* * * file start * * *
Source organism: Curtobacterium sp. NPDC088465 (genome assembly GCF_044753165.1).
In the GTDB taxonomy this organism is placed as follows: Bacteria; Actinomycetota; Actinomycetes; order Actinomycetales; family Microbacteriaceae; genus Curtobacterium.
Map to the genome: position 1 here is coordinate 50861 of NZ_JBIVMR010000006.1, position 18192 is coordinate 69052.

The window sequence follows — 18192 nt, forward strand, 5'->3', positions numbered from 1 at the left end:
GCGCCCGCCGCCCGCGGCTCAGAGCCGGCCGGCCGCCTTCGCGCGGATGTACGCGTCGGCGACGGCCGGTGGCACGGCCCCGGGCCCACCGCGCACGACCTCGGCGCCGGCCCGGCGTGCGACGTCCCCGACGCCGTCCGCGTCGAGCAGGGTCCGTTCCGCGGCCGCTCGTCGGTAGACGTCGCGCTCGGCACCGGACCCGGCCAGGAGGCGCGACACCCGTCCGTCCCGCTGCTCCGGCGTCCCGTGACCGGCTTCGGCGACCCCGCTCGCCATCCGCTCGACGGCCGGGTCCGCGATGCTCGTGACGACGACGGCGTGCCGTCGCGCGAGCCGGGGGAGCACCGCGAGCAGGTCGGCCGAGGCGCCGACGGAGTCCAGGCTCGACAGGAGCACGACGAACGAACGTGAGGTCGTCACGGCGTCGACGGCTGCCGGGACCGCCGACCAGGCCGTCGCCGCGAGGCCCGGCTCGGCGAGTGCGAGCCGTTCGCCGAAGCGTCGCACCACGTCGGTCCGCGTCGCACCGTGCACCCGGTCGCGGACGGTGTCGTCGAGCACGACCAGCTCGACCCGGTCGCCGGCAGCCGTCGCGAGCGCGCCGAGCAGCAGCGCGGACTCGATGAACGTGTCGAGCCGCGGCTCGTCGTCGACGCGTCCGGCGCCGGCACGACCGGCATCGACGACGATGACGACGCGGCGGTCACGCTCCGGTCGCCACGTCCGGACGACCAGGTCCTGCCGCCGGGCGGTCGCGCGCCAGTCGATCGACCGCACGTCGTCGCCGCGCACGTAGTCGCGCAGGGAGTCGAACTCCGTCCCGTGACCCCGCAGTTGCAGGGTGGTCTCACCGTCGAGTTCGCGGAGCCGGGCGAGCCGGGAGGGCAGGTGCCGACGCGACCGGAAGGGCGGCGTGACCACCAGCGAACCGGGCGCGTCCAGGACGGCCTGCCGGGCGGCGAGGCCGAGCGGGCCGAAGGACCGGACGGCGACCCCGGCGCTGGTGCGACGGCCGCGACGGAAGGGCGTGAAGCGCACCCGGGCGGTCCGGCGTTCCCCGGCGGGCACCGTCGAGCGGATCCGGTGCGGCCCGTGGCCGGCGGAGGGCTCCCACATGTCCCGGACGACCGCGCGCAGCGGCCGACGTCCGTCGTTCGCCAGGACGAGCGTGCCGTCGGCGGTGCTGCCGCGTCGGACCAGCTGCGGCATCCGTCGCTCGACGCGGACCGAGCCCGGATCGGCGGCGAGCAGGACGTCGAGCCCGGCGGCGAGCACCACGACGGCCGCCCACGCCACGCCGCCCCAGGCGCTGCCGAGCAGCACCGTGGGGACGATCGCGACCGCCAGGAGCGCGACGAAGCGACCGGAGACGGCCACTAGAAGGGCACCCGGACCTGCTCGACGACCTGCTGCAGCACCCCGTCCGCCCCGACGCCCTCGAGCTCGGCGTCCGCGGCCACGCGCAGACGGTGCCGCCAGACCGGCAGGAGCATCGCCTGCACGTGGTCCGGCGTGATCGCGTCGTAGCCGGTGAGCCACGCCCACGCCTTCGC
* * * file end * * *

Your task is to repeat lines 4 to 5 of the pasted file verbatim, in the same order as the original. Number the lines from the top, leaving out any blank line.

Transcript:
The window sequence follows — 18192 nt, forward strand, 5'->3', positions numbered from 1 at the left end:
GCGCCCGCCGCCCGCGGCTCAGAGCCGGCCGGCCGCCTTCGCGCGGATGTACGCGTCGGCGACGGCCGGTGGCACGGCCCCGGGCCCACCGCGCACGACCTCGGCGCCGGCCCGGCGTGCGACGTCCCCGACGCCGTCCGCGTCGAGCAGGGTCCGTTCCGCGGCCGCTCGTCGGTAGACGTCGCGCTCGGCACCGGACCCGGCCAGGAGGCGCGACACCCGTCCGTCCCGCTGCTCCGGCGTCCCGTGACCGGCTTCGGCGACCCCGCTCGCCATCCGCTCGACGGCCGGGTCCGCGATGCTCGTGACGACGACGGCGTGCCGTCGCGCGAGCCGGGGGAGCACCGCGAGCAGGTCGGCCGAGGCGCCGACGGAGTCCAGGCTCGACAGGAGCACGACGAACGAACGTGAGGTCGTCACGGCGTCGACGGCTGCCGGGACCGCCGACCAGGCCGTCGCCGCGAGGCCCGGCTCGGCGAGTGCGAGCCGTTCGCCGAAGCGTCGCACCACGTCGGTCCGCGTCGCACCGTGCACCCGGTCGCGGACGGTGTCGTCGAGCACGACCAGCTCGACCCGGTCGCCGGCAGCCGTCGCGAGCGCGCCGAGCAGCAGCGCGGACTCGATGAACGTGTCGAGCCGCGGCTCGTCGTCGACGCGTCCGGCGCCGGCACGACCGGCATCGACGACGATGACGACGCGGCGGTCACGCTCCGGTCGCCACGTCCGGACGACCAGGTCCTGCCGCCGGGCGGTCGCGCGCCAGTCGATCGACCGCACGTCGTCGCCGCGCACGTAGTCGCGCAGGGAGTCGAACTCCGTCCCGTGACCCCGCAGTTGCAGGGTGGTCTCACCGTCGAGTTCGCGGAGCCGGGCGAGCCGGGAGGGCAGGTGCCGACGCGACCGGAAGGGCGGCGTGACCACCAGCGAACCGGGCGCGTCCAGGACGGCCTGCCGGGCGGCGAGGCCGAGCGGGCCGAAGGACCGGACGGCGACCCCGGCGCTGGTGCGACGGCCGCGACGGAAGGGCGTGAAGCGCACCCGGGCGGTCCGGCGTTCCCCGGCGGGCACCGTCGAGCGGATCCGGTGCGGCCCGTGGCCGGCGGAGGGCTCCCACATGTCCCGGACGACCGCGCGCAGCGGCCGACGTCCGTCGTTCGCCAGGACGAGCGTGCCGTCGGCGGTGCTGCCGCGTCGGACCAGCTGCGGCATCCGTCGCTCGACGCGGACCGAGCCCGGATCGGCGGCGAGCAGGACGTCGAGCCCGGCGGCGAGCACCACGACGGCCGCCCACGCCACGCCGCCCCAGGCGCTGCCGAGCAGCACCGTGGGGACGATCGCGACCGCCAGGAGCGCGACGAAGCGACCGGAGACGGCCACTAGAAGGGCACCCGGACCTGCTCGACGACCTGCTGCAGCACCCCGTCCGCCCCGACGCCCTCGAGCTCGGCGTCCGCGGCCACGCGCAGACGGTGCCGCCAGACCGGCAGGAGCATCGCCTGCACGTGGTCCGGCGTGATCGCGTCGTAGCCGGTGAGCCACGCCCACGCCTTCGC